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LME METALS round-up: 1 March

The metal markets were nervous and uncertain at the start of this week because there were three potential misfortunes waiting to happen.

The metal markets were nervous and uncertain at the start of this week because there were three potential misfortunes waiting to happen.

First, there was the Italian parliamentary election, which threatened to derail the work of the outgoing government in bringing state finances under control. Moderate centre/left parties were heading for control of the lower house of the Italian parliament, according to a large protest contingent.

But the senate seemed to be heading for stalemate, which confirmed the markets’ fears that the country could become ungovernable. This led to worries that the eurozone could face another bout of fever.

Just as worrying was the possibility that, before the end of the week, the US Congress will have failed to avoid the so-called sequester. This is the package of some $85bn (£56bn) of spending cuts that were due to come into force at the end of last year, but were put off for two months as part of the deal that stopped the US economy diving over the fiscal cliff. Two months is not a long time, and the cuts threaten once again to derail the still-fragile US economy.

The markets were also concerned that the US Federal Reserve might start to cut back on the bond purchases that have kept money flowing into the economy, and some of which has been invested in the commodity markets.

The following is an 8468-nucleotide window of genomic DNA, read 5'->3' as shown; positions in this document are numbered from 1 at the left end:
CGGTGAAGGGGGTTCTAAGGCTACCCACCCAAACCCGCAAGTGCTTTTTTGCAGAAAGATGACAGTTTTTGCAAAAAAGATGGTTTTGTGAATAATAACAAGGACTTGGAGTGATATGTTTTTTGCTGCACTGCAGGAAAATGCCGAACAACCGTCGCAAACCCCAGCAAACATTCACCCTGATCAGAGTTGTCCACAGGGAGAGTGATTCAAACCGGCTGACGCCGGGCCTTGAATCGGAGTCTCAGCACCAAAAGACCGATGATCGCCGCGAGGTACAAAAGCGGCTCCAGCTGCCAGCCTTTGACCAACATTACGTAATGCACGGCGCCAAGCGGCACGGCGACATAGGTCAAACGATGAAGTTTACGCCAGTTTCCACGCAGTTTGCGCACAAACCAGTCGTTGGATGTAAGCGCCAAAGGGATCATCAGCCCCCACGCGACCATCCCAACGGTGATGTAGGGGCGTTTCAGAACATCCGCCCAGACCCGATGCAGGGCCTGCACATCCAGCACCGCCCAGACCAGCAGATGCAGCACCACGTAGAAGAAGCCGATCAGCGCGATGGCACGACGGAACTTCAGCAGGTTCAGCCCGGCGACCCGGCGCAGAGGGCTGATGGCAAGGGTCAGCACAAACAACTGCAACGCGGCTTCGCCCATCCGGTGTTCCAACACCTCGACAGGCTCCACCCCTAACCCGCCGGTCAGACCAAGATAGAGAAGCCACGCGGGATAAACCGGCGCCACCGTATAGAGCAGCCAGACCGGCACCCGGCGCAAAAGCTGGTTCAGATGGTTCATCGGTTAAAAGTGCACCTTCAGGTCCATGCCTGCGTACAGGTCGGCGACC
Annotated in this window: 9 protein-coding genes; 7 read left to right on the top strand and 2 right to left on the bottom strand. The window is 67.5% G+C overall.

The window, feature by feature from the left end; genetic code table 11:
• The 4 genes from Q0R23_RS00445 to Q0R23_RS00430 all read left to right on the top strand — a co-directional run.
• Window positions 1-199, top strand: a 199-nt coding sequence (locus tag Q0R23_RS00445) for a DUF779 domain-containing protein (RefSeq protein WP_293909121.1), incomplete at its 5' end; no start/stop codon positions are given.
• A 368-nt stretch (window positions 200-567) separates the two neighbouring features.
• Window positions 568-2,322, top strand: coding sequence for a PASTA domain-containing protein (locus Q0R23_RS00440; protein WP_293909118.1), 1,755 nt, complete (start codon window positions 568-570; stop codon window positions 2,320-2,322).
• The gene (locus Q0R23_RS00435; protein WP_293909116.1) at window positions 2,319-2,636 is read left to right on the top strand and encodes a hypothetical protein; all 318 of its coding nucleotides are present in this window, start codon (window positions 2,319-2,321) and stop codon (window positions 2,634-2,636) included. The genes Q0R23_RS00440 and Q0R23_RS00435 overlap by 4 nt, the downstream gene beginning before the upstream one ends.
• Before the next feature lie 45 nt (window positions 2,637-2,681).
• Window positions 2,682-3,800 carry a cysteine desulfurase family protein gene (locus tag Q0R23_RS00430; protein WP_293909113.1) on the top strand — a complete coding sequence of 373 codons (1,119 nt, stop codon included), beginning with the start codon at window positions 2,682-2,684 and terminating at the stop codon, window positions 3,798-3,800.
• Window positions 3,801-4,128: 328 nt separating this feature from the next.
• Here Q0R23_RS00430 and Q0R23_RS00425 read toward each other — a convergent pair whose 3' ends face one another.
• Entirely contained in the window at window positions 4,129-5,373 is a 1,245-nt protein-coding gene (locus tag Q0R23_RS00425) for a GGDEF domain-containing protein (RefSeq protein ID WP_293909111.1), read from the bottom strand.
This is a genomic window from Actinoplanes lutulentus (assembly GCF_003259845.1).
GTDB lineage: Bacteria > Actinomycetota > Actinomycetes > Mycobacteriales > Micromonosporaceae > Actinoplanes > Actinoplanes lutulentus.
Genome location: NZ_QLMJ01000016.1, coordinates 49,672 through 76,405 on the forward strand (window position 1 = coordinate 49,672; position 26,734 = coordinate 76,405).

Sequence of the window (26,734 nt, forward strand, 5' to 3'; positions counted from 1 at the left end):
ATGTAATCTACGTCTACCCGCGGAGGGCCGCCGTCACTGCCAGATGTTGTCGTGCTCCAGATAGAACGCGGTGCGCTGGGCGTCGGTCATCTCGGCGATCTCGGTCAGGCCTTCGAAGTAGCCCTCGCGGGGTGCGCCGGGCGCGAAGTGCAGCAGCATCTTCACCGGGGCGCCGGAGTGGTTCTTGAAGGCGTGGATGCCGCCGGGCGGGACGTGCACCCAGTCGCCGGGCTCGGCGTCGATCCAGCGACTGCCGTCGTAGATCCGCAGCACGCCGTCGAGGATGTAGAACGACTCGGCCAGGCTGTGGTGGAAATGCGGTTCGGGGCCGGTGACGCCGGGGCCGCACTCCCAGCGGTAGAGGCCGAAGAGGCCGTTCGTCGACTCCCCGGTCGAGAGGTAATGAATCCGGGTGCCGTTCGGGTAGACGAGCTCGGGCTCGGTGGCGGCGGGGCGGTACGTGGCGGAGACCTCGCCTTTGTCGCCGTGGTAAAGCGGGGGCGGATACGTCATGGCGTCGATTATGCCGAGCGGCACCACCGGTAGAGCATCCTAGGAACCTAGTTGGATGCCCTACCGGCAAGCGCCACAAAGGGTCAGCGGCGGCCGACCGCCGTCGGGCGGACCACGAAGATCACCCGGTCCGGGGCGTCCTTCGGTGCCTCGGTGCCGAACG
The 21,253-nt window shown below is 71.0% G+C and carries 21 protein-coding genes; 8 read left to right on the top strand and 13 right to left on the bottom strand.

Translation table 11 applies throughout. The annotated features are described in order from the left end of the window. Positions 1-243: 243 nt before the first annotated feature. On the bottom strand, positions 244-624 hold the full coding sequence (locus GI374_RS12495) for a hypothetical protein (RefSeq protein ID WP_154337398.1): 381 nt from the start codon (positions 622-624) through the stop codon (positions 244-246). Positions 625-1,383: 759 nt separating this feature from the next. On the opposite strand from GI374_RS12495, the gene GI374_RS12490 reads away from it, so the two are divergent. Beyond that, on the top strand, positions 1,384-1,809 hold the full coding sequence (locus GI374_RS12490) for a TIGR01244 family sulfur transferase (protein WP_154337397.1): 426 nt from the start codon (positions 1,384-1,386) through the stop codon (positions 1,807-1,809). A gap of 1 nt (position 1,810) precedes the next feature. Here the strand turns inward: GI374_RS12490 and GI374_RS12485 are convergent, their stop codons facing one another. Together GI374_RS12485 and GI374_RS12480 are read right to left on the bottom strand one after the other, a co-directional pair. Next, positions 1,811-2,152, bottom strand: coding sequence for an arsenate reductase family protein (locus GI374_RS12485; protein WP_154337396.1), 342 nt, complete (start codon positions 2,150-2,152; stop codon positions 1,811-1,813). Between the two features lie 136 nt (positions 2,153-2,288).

Also pointing in the wrong direction was the European Commission’s forecast that the eurozone economy of 17 countries would contract by 0.3% during this year instead of growing by 0.1% as it had been suggesting earlier. Buried in the Commission’s figure was the prediction that the eurozone would grow by 0.7% in the final quarter of this year, but that was too far ahead for most traders.

There was also some cheer from the Bundesbank, Germany’s central bank, which said that the country would avoid recession (defined as contraction for two quarters in a row) by growing in the first three months of this year. But the German economy did contract by 0.6% in the final three months of last year.

Meanwhile, the preliminary purchasing managers’ index for manufacturing in China, compiled for the bank HSBC, fell to 50.4 in February, down from 52.3 in January and its lowest level for four months.

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